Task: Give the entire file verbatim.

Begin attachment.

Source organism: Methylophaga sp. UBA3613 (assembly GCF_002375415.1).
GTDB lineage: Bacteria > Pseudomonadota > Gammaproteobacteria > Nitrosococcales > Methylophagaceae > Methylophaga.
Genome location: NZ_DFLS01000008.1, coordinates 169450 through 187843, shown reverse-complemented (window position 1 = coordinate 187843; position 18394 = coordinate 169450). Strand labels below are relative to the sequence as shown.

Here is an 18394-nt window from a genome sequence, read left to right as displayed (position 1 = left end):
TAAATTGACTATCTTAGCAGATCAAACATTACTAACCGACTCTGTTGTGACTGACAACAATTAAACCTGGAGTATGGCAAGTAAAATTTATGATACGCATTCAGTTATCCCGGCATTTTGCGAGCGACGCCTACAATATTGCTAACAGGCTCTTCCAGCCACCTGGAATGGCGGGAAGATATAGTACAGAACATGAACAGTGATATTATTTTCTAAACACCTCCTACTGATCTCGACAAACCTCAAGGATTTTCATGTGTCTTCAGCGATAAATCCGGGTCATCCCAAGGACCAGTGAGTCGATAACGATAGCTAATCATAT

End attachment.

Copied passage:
Source organism: Methylophaga sp. UBA3613 (assembly GCF_002375415.1).
GTDB lineage: Bacteria > Pseudomonadota > Gammaproteobacteria > Nitrosococcales > Methylophagaceae > Methylophaga.
Genome location: NZ_DFLS01000008.1, coordinates 169450 through 187843, shown reverse-complemented (window position 1 = coordinate 187843; position 18394 = coordinate 169450). Strand labels below are relative to the sequence as shown.

Here is an 18394-nt window from a genome sequence, read left to right as displayed (position 1 = left end):
TAAATTGACTATCTTAGCAGATCAAACATTACTAACCGACTCTGTTGTGACTGACAACAATTAAACCTGGAGTATGGCAAGTAAAATTTATGATACGCATTCAGTTATCCCGGCATTTTGCGAGCGACGCCTACAATATTGCTAACAGGCTCTTCCAGCCACCTGGAATGGCGGGAAGATATAGTACAGAACATGAACAGTGATATTATTTTCTAAACACCTCCTACTGATCTCGACAAACCTCAAGGATTTTCATGTGTCTTCAGCGATAAATCCGGGTCATCCCAAGGACCAGTGAGTCGATAACGATAGCTAATCATAT